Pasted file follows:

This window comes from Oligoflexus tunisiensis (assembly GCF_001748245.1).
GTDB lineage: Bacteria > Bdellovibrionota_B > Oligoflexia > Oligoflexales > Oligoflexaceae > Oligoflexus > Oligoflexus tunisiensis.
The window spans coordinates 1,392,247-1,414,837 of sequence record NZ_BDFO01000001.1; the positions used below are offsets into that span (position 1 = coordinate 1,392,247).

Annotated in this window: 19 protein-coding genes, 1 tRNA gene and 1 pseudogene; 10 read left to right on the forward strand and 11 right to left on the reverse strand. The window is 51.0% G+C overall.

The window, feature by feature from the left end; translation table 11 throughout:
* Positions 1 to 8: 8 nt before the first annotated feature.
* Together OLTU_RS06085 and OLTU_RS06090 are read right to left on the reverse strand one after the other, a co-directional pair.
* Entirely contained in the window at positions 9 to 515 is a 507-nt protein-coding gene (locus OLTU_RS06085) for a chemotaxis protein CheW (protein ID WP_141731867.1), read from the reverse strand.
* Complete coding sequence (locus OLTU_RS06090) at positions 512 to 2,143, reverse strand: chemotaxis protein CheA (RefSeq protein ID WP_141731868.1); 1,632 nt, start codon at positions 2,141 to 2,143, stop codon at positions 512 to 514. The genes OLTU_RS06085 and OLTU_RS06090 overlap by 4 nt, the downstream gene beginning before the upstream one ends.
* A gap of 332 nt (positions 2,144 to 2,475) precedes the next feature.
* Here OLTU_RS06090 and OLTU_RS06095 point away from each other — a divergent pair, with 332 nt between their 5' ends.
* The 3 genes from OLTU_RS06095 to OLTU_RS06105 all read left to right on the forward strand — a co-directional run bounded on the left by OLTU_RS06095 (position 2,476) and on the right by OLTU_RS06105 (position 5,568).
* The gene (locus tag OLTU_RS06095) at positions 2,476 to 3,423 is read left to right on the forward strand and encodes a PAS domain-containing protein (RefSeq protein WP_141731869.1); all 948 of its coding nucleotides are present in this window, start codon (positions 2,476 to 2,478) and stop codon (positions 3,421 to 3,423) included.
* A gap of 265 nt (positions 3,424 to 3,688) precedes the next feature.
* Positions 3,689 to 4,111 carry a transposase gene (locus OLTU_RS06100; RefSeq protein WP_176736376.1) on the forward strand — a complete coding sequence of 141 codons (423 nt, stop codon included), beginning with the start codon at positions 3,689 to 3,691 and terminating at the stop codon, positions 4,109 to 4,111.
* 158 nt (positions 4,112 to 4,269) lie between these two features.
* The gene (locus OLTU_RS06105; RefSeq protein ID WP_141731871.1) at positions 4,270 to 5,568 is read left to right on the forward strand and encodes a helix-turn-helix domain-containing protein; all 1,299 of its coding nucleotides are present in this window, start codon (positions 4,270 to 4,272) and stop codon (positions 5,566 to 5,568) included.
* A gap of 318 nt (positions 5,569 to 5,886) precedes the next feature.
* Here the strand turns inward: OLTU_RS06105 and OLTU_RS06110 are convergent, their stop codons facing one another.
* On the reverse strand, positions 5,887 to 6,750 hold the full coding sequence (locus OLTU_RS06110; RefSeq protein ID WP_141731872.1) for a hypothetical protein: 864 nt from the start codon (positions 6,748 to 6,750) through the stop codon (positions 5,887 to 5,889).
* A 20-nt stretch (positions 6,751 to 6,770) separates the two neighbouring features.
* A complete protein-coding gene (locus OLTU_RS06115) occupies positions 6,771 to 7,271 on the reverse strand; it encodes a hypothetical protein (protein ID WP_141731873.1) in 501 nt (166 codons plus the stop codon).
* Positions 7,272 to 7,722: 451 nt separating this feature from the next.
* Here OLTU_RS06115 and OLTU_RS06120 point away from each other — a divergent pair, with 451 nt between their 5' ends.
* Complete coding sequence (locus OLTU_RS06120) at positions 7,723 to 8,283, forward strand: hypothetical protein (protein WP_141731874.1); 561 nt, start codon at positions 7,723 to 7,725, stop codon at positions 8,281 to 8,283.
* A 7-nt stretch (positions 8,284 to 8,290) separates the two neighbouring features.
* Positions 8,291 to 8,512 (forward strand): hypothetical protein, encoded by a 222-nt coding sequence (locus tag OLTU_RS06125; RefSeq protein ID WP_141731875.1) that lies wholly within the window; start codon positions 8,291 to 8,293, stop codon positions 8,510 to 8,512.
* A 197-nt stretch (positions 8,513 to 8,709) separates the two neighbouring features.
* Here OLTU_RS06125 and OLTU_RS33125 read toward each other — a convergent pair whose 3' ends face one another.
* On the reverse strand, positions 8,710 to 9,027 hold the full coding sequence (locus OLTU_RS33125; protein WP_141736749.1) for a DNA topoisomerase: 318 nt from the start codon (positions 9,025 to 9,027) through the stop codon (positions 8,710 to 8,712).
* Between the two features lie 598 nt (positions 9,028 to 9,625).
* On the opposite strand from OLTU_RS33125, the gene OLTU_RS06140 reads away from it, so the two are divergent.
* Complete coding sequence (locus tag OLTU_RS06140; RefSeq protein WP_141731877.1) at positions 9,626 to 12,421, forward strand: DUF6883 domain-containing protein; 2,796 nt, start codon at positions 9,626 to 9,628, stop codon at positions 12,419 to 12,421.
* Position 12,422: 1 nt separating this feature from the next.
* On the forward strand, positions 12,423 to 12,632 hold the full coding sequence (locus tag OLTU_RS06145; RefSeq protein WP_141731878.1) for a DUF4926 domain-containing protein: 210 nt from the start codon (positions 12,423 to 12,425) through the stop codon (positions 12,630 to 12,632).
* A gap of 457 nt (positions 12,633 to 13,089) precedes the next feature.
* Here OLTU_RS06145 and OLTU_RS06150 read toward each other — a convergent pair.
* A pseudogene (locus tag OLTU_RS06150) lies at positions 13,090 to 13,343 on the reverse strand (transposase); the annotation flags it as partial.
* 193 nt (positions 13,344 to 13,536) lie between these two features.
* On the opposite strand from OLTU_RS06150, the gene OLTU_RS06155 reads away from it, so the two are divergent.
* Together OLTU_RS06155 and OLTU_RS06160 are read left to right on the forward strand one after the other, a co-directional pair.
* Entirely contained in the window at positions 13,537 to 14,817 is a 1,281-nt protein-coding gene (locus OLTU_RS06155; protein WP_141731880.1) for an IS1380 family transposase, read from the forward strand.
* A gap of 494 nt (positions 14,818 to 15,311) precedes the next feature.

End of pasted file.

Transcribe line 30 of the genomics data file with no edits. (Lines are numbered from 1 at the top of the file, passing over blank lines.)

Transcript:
* On the reverse strand, positions 8,710 to 9,027 hold the full coding sequence (locus OLTU_RS33125; protein WP_141736749.1) for a DNA topoisomerase: 318 nt from the start codon (positions 9,025 to 9,027) through the stop codon (positions 8,710 to 8,712).